Few aspects of pet ownership are as stressful as transporting an injured dog to the hospital. Whether your pup has been hit by a car, attacked by another animal, or has eaten something harmful, providing him with immediate medical care is crucial for a good prognosis. Getting him to the hospital, however, is easier said than done. Avoid these five common mistakes pet owners often make.
1. Comforting Your Pet
If your dog is hurt, you may feel the urge to cradle him tightly. However, the best way to comfort an injured dog is to handle him as little as possible. Sit calmly next to your pet and avoid stimulating interactions, such as hugging, that may make him uncomfortable. Speak to your dog in a soothing and peaceful voice.
2. Improper Restraint
Dogs don’t always understand that we are trying to help them. Approach an injured pet carefully from the side and not close to the mouth. Normally docile, even-tempered dogs may bite under extreme circumstances, such as when they suffer a serious injury, and moving an injured dog or manipulating injured limbs can cause your dog pain. Keep yourself and your dog safe by gently muzzling him with gauze or the muzzle in your canine first aid kit. Make a temporary restraint out of a thick towel or blanket to prevent your dog from hurting himself or others.
While it is impossible to mentally prepare for a serious injury, planning ahead will save you time and stress. Every dog owner needs a canine first aid kit. Your kit should contain, among other things, a spare leash and a muzzle, and you may also want to include a towel or a sling, especially if your dog is predisposed to spinal injuries. Towels can also be used to stop bleeding and as a form of restraint in emergencies.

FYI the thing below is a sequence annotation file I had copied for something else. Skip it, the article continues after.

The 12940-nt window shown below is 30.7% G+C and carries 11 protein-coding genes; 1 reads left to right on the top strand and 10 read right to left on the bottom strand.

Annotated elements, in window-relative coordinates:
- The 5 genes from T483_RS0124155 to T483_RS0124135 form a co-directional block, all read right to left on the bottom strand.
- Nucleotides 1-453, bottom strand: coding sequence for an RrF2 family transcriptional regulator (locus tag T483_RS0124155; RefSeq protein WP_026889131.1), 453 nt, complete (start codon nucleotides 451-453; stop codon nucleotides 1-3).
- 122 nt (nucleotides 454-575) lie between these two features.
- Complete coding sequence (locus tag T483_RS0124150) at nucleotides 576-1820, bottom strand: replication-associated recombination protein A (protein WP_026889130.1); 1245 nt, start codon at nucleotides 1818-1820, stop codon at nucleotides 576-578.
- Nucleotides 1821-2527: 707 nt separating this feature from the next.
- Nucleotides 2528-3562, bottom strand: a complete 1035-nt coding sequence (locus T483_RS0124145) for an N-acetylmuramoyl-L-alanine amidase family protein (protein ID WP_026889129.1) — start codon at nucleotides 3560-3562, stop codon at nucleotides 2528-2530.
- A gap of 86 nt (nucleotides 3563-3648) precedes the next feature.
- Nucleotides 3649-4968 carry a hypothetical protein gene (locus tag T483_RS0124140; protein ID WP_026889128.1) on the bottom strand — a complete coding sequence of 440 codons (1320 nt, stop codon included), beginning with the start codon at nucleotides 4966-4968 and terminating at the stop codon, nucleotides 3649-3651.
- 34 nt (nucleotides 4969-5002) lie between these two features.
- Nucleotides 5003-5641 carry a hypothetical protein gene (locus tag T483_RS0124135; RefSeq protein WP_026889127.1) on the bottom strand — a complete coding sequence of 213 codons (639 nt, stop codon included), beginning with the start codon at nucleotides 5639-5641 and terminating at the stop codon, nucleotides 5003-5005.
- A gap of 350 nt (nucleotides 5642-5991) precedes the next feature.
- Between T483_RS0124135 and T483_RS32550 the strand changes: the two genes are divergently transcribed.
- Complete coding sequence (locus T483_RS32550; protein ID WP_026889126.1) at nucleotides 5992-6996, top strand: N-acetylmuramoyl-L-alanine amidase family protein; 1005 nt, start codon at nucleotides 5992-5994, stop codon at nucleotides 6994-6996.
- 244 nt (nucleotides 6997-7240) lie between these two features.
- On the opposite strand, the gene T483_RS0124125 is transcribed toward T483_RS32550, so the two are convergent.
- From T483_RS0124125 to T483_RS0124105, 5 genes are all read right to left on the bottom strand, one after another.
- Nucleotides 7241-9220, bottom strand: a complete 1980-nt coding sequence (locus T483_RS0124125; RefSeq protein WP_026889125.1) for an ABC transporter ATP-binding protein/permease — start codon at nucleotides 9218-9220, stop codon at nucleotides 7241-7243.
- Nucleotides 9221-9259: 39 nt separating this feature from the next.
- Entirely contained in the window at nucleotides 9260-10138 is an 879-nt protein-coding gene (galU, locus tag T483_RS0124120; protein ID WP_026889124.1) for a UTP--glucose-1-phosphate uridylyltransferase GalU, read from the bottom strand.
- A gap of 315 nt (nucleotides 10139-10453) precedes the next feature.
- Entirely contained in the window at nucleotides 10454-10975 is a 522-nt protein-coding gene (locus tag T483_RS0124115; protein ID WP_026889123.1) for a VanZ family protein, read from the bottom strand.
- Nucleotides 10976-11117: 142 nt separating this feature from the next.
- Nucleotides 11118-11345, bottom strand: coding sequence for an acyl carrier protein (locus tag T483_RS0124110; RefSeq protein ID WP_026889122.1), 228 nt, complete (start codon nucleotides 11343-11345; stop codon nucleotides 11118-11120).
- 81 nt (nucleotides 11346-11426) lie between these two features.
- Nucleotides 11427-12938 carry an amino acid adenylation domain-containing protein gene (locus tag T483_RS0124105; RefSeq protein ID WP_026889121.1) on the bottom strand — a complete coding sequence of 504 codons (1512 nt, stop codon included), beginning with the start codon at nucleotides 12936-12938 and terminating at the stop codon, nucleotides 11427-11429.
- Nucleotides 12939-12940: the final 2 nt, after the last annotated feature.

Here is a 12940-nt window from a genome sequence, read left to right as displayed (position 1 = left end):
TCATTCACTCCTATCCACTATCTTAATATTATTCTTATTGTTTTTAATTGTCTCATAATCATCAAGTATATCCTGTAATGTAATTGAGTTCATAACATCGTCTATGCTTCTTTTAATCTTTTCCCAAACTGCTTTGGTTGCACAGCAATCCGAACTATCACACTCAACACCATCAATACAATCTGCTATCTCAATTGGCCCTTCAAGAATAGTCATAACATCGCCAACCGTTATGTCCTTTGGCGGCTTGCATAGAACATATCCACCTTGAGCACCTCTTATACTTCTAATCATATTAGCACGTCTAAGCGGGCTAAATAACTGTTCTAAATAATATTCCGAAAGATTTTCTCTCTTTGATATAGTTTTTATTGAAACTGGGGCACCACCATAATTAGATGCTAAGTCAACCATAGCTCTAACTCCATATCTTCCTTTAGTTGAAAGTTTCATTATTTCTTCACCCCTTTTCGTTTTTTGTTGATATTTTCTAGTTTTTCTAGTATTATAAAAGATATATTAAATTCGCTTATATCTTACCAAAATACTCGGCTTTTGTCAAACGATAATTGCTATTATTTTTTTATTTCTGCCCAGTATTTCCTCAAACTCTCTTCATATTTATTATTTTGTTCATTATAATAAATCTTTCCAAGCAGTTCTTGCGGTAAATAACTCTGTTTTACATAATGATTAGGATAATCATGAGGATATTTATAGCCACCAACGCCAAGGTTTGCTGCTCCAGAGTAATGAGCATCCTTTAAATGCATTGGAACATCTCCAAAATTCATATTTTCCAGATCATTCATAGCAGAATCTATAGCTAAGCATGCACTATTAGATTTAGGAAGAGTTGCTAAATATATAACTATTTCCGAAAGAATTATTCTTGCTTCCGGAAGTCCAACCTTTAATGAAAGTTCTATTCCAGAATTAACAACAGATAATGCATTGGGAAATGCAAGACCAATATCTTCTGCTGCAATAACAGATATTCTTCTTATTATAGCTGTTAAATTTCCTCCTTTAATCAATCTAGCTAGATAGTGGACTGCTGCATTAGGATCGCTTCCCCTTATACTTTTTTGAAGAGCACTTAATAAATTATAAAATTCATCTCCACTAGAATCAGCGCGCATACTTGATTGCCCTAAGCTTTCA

4. Lifting Injured Dogs
The biggest problem pet owners face when transporting injured dogs is figuring out how to get their canine companions into the car. Small dogs can easily be placed into carriers or boxes for safe transport, but large dogs are harder to move.
The easiest and safest way to move an injured large dog is to use a stretcher of some sort. Any firm, flat object, even a wide wood board, can be used if the dog can be secured safely. Avoid twisting the dog’s neck and/or back. The head should ideally be held approximately 30 percent higher than the rear. Call your veterinarian or local emergency vet for advice about how best to move your dog, depending on your circumstances. If you suspect a spinal injury, securely fasten your dog to a stretcher.
5. Arriving Unannounced
Time is of the essence when it comes to serious injuries. Call ahead to the veterinary hospital to let someone know you are coming, as well as the state of your dog’s injuries. This ensures that a veterinary team member will be available to meet you with a stretcher or any necessary equipment to make transporting your dog from the car to the hospital safer.